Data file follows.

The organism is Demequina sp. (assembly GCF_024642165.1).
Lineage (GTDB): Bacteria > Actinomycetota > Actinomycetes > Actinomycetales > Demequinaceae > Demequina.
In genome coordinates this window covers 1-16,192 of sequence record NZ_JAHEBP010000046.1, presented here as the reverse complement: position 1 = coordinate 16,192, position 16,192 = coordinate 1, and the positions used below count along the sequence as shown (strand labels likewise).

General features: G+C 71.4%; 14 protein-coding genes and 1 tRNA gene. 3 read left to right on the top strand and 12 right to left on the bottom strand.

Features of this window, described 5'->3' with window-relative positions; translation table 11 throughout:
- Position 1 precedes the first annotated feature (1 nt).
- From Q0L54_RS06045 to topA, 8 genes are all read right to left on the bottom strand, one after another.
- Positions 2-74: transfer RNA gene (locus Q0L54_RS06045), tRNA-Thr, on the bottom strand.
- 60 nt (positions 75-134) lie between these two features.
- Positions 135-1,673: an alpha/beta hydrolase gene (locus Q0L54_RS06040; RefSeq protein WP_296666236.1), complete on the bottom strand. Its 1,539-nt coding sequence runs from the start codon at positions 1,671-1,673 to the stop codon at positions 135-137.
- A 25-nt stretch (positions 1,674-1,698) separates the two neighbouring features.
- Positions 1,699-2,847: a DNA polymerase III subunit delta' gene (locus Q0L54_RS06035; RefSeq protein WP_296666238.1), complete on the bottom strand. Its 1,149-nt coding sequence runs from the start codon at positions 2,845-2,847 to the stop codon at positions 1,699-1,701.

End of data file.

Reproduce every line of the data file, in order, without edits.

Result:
The organism is Demequina sp. (assembly GCF_024642165.1).
Lineage (GTDB): Bacteria > Actinomycetota > Actinomycetes > Actinomycetales > Demequinaceae > Demequina.
In genome coordinates this window covers 1-16,192 of sequence record NZ_JAHEBP010000046.1, presented here as the reverse complement: position 1 = coordinate 16,192, position 16,192 = coordinate 1, and the positions used below count along the sequence as shown (strand labels likewise).

General features: G+C 71.4%; 14 protein-coding genes and 1 tRNA gene. 3 read left to right on the top strand and 12 right to left on the bottom strand.

Features of this window, described 5'->3' with window-relative positions; translation table 11 throughout:
- Position 1 precedes the first annotated feature (1 nt).
- From Q0L54_RS06045 to topA, 8 genes are all read right to left on the bottom strand, one after another.
- Positions 2-74: transfer RNA gene (locus Q0L54_RS06045), tRNA-Thr, on the bottom strand.
- 60 nt (positions 75-134) lie between these two features.
- Positions 135-1,673: an alpha/beta hydrolase gene (locus Q0L54_RS06040; RefSeq protein WP_296666236.1), complete on the bottom strand. Its 1,539-nt coding sequence runs from the start codon at positions 1,671-1,673 to the stop codon at positions 135-137.
- A 25-nt stretch (positions 1,674-1,698) separates the two neighbouring features.
- Positions 1,699-2,847: a DNA polymerase III subunit delta' gene (locus Q0L54_RS06035; RefSeq protein WP_296666238.1), complete on the bottom strand. Its 1,149-nt coding sequence runs from the start codon at positions 2,845-2,847 to the stop codon at positions 1,699-1,701.